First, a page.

Tag - Ransomware
Welcome to the Game Replay, the thrice-weekly look at the wider world of gaming by the staff of MacNN. In today's edition, Blizzard makes all current expansions for World of Warcraft free by rolling them into the base game, racism by Twitch viewers of a Hearthstone tournament prompts re-examination of moderation policies, Apple disagrees with a Palestinian game developer over game classification, and the creators of ransomware that typically aimed at gamers has given up the master encryption key to security researchers.
A new OS X security tool has been developed and released by Mac security researcher Patrick Wardle. The new "RansomWhere?" tool monitors a user's Mac file system for untrusted processes that attempt to encrypt any files. Once an unusual process is detected, the tool stops the process after the encryption of a small handful of files, and alerts the user. The user can then choose whether to allow the process, or terminate it.
Victims of one strain of "ransomware" may be able to get their data back. A collaboration between the Netherlands Police's National High Tech Crime Unit (NHTCU) and security company Kaspersky, a tool has been created that can be used to decrypt data encrypted by the CoinVault malware, potentially saving many users from paying a random or having to rebuild their data if backups failed.
In a speech on Monday, Detroit Mayor Mike Duggan revealed some of the recent technical problems the city is facing. As if bankruptcy and other financial woes from the recession weren't enough for the city, Duggan said that Detroit has been a target for various cyberattacks, including an attempt by hackers to hold one of the city's databases for ransom.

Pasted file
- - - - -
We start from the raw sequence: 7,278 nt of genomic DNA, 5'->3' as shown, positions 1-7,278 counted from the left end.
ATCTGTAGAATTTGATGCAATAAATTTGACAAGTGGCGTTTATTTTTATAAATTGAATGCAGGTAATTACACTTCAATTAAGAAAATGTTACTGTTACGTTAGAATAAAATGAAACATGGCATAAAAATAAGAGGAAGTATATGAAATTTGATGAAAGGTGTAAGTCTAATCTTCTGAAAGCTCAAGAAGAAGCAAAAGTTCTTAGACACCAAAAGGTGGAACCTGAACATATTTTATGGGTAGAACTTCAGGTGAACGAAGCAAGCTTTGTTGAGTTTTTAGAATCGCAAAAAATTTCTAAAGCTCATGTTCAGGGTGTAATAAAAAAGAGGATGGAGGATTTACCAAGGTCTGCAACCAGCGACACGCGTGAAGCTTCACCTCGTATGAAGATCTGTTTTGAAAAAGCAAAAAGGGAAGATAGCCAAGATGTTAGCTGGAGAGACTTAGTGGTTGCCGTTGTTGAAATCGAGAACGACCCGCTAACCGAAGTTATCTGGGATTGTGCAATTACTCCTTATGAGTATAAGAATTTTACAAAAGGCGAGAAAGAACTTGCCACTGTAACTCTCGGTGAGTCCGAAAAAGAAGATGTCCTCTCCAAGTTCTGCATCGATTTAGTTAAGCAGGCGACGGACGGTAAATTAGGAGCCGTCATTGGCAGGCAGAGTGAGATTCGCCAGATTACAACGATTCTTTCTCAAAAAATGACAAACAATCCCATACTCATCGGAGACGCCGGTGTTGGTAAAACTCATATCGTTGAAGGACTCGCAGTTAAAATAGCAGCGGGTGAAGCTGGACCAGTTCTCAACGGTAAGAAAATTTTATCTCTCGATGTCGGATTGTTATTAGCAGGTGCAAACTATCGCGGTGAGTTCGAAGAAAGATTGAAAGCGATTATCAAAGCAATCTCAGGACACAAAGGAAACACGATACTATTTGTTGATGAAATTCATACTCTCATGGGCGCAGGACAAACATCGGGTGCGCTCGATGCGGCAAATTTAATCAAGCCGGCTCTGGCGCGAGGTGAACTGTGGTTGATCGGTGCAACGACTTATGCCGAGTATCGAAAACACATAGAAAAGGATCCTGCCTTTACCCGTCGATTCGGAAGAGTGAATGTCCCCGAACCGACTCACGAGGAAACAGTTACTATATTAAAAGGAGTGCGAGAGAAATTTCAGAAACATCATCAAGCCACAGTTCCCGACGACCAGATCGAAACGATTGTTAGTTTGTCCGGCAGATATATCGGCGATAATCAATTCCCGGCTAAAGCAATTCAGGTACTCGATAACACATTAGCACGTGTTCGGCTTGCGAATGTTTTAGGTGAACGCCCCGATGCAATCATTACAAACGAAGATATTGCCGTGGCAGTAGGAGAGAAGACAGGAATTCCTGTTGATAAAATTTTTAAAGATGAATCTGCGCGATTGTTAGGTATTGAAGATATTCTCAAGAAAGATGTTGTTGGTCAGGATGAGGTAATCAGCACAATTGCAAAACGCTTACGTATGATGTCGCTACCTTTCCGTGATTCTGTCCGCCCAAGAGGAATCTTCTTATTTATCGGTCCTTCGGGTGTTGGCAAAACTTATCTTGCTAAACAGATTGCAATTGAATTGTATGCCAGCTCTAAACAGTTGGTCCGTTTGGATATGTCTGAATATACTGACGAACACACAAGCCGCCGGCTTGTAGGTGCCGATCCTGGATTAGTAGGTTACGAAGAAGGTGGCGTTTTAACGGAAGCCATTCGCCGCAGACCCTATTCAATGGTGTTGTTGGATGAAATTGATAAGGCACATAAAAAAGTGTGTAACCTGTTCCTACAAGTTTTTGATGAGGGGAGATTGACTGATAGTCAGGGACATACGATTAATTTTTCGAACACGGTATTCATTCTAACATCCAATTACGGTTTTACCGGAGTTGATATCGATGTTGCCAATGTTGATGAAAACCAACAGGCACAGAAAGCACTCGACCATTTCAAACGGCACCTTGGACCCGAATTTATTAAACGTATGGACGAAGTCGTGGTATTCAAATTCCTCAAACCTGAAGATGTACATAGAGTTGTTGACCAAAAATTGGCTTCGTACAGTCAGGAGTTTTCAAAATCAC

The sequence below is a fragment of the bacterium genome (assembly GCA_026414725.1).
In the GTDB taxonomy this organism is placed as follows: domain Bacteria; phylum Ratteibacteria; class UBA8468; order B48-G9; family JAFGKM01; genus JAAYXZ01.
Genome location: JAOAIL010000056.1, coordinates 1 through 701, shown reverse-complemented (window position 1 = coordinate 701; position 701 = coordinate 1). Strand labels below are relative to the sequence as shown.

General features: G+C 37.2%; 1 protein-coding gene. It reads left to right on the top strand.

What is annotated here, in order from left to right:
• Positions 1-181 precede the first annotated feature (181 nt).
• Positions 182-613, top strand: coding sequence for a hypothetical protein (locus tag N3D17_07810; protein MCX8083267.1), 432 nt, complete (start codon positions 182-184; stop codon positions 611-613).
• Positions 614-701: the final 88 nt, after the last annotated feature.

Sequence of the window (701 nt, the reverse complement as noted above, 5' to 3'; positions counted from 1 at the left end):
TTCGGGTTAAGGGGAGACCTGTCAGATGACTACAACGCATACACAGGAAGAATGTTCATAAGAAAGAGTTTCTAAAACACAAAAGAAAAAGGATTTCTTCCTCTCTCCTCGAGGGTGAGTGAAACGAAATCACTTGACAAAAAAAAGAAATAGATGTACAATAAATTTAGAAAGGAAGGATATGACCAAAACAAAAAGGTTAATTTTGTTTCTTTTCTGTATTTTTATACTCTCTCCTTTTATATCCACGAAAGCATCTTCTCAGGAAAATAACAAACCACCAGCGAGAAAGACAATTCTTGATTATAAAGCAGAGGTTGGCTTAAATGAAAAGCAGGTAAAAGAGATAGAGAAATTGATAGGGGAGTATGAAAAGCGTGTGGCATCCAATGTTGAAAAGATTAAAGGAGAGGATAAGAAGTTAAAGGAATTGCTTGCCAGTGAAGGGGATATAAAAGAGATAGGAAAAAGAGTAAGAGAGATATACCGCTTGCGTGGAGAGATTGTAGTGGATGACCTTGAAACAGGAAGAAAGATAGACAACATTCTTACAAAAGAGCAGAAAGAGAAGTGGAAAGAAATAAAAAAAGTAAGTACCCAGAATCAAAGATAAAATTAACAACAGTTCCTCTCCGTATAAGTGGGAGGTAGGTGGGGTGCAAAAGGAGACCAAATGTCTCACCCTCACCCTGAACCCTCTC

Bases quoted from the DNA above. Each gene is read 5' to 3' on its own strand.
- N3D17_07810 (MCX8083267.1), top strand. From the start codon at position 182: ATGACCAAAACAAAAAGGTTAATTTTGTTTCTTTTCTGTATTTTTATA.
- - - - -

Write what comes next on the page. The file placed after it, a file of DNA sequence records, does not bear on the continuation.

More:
Victims of the CryptoLocker ransomware may be able to unlock their files without having to pay. Security experts from FireEye and Fox IT are hosting Decrypt CryptoLocker, a site dedicated to providing keys for affected systems, allowing for encrypted files to become available to users who chose not to pay the malware creator's ransom demand.
A new trojan targeting Android devices has been discovered that is holding phones hostage until a fine is paid. Ransomware, in this case the Trojan.Koler.A, accuses the device's owner of looking at illegal pornography and threatens action by authorities. The ransomware asks for a $300 fine to be paid via "untraceable payment mechanisms such as Paysafecard or uKash" according to Ars Technica's report.
Hackers have altered DNS records of websites hosted by Go Daddy, with the aim of infecting visitors with ransomware. The attackers are adding subdomains to the DNS records, pointing to a malicious IP address under their control, allowing victims to believe they are going to the right website, and for the pages to avoid various security protection mechanisms. This attack comes two months after an alleged attack on the Go Daddy network.